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Conference Calls Off-Site Security for Judges Top Priority

Contact: David Sellers, 202-502-2600

The Judicial Conference of the United States today said off-site security for judges is “of the gravest concern to the federal Judiciary” and will be the top priority in discussions with the Attorney General and Director of the U.S. Marshals Service.

The Conference approved a resolution calling for Justice Department and Marshals Service leaders “to review fully and expeditiously all aspects of judicial security and, in particular, security at judges’ homes and other locations away from the courthouse.” The resolution also called for “adequate funding for this essential function.”

Conference members called the February 28, 2005, murders of U.S. District Judge Joan Humphrey Lefkow’s husband and mother “an attack against the rule of law in the United States.” It said that those murders and the fatal shootings at the Fulton County, Georgia, courthouse on March 11, 2005, “cannot and will not undermine the Judiciary’s essential role in our society.” Click here for a copy of the resolution.

In other action, the Conference voted to urge Congress to take no immediate legislative action in the wake of a Supreme Court decision that declared mandatory federal sentencing guidelines unconstitutional.

The Conference also agreed to ask Congress to create 68 new federal judgeships in appellate and district courts.

Regarding sentencing, the Conference stated that “the federal Judiciary is committed to a sentencing guideline system that is fair, workable, transparent, predictable and flexible.” It also said it would oppose legislation that would respond to the Supreme Court’s decision in U.S. v. Booker/U.S. v. Fanfan by raising directly the upper limit of each sentencing guideline range or expand the use of mandatory minimum sentences.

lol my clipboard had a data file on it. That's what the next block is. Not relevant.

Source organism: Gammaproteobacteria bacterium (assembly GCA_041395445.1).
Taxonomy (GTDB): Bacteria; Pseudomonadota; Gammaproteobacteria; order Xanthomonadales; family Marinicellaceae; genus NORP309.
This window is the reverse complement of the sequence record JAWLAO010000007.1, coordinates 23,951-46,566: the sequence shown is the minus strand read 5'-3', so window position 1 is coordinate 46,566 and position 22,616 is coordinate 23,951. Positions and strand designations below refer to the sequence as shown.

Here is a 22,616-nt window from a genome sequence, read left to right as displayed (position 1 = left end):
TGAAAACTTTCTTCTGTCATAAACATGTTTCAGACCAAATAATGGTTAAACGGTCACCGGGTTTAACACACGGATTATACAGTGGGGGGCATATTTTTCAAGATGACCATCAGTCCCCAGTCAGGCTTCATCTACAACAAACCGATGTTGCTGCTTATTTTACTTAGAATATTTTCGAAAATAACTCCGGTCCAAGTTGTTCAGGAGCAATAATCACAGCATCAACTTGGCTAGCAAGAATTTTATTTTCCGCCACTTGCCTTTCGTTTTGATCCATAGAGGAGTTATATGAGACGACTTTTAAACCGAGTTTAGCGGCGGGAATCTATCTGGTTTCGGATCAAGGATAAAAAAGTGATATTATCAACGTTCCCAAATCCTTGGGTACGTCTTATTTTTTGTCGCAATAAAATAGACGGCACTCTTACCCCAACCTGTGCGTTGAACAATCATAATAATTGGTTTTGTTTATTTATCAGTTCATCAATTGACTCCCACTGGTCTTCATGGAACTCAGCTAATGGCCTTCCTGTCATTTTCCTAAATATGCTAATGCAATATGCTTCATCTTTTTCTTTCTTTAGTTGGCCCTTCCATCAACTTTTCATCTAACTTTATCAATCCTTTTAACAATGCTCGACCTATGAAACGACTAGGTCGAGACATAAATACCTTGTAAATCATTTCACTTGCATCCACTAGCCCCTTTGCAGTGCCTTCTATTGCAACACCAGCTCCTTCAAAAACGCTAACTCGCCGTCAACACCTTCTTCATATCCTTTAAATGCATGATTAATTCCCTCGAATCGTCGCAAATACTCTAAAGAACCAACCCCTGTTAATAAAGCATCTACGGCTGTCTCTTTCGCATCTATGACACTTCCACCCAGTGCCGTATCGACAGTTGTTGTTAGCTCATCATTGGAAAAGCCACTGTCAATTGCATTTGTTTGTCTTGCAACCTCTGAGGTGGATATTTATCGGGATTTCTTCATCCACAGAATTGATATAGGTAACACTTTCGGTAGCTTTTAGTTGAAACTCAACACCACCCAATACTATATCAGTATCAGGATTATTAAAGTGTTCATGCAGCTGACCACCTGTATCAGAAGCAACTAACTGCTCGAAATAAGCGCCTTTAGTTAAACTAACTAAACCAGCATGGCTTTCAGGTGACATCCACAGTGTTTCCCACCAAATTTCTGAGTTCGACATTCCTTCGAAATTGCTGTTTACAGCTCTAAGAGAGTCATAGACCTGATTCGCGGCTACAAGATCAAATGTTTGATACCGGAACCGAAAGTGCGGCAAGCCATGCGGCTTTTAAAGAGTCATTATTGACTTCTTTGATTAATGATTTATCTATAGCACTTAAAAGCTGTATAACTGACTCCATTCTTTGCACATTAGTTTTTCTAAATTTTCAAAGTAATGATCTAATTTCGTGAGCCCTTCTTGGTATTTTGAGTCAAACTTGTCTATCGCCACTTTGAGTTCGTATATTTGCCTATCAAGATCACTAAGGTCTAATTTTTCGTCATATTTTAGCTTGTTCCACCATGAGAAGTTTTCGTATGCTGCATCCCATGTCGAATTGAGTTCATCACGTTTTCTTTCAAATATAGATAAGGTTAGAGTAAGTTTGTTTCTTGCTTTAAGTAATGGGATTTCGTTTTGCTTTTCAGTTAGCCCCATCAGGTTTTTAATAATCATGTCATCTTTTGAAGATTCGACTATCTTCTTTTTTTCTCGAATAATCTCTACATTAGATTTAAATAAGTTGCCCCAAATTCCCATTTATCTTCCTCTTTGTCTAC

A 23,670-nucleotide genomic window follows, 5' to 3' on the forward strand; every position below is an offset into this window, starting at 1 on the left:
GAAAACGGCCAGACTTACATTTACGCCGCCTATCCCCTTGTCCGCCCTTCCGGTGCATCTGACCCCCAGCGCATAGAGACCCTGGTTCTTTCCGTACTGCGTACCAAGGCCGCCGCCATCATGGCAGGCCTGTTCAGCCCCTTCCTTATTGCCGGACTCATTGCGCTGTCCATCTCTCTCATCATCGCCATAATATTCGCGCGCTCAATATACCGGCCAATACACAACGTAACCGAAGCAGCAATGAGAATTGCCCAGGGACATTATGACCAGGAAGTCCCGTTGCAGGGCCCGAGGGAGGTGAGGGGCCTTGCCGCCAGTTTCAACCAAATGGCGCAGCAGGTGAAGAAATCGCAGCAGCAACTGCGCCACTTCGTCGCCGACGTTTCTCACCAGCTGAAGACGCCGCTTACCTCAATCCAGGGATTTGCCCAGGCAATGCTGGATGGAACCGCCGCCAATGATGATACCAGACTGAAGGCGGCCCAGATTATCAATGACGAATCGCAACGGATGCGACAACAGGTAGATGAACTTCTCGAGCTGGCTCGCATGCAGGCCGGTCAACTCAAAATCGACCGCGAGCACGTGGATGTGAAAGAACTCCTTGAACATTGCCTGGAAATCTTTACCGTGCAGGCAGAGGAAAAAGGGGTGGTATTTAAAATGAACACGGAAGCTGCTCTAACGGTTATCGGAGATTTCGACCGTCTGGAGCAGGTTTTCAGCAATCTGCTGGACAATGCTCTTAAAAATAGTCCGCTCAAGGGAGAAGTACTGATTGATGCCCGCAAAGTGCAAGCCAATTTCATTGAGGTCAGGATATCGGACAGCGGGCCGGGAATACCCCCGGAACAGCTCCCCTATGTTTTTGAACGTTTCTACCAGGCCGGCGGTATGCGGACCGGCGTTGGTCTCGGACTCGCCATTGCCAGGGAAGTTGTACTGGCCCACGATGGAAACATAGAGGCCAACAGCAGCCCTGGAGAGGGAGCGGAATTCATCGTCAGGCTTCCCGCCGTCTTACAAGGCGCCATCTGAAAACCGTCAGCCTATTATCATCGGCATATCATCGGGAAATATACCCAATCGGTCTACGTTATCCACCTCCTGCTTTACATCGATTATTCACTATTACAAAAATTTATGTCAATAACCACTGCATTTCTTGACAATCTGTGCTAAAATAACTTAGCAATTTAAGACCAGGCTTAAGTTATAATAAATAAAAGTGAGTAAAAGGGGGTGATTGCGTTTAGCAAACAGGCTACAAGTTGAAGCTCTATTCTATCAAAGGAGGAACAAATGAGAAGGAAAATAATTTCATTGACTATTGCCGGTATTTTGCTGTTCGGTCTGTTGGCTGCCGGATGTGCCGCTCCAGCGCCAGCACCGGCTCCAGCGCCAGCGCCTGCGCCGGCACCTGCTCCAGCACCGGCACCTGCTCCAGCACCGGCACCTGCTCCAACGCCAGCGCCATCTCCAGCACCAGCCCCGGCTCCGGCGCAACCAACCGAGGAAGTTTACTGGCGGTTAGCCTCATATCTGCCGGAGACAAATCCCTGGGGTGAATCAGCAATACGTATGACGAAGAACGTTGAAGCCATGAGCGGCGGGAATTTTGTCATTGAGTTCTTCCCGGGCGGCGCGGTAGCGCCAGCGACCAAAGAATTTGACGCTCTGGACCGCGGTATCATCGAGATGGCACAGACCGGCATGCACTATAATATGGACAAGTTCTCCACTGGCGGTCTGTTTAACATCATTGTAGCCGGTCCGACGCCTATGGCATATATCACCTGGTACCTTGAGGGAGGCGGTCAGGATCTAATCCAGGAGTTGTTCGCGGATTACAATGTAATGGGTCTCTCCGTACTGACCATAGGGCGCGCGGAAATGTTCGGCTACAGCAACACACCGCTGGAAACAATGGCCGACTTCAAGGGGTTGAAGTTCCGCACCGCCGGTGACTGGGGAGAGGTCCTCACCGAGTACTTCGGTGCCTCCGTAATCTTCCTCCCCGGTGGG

The Conference authorized its Criminal Law Committee to:

  • Develop educational programs, forms, and other similar guidance for judges and probation officers;
  • Work with the Sentencing Commission to improve the Statement of Reasons form and evaluate additional methods to ensure accurate and complete reporting of sentencing decisions;
  • Work with the Sentencing Commission to improve the Commission’s data collection, analyses, and reporting to ensure that sentencing data meet the needs of the Commission, Congress, and the Judiciary; and
  • Develop various strategies to pursue and promote the Conference positions listed above in discussions with the Sentencing Commission, Department of Justice, and Congress.

Last month, the President forwarded to Congress the Conference’s request for $91.3 million in emergency supplemental funds to pay for the anticipated costs courts will incur because of the changes in federal sentencing. In addition to increased workload associated with pending and new cases, a significant number of federal inmates are expected to ask federal courts to reconsider their cases. The Judicial Conference also requested $10.5 million to fund the anticipated costs of the newly enacted Class Action Fairness Act of 2005.

At its semi-annual meeting today, the Conference also agreed to ask Congress to create nine permanent and three temporary court of appeals judgeships and 44 permanent and 12 temporary district judgeships. For a list of the recommended judgeships and statistical profiles of the courts requesting judgeships, go to

The last comprehensive judgeship bill was enacted in 1990. Since that time, there have been no new court of appeals judgeships created, while the number of filings has grown by 46 percent over this period. A total of 34 district judgeships have been created through various pieces of legislation since 1990. The number of cases filed in district courts has increased by 39 percent (33 percent for civil and 77 percent for criminal felony) since 1990.

The Judicial Conference of the United States is the principal policy-making body for the federal court system. The Chief Justice serves as the presiding officer of the Conference, which is comprised of the chief judges of the 13 courts of appeals, a district judge from each of the 12 geographic circuits, and the chief judge of the Court of International Trade. The Conference meets twice a year to consider administrative and policy issues affecting the court system and to make recommendations to Congress concerning legislation involving the Judicial Branch. A list of Conference members follows.

Related Topics: Judicial Conference of the United States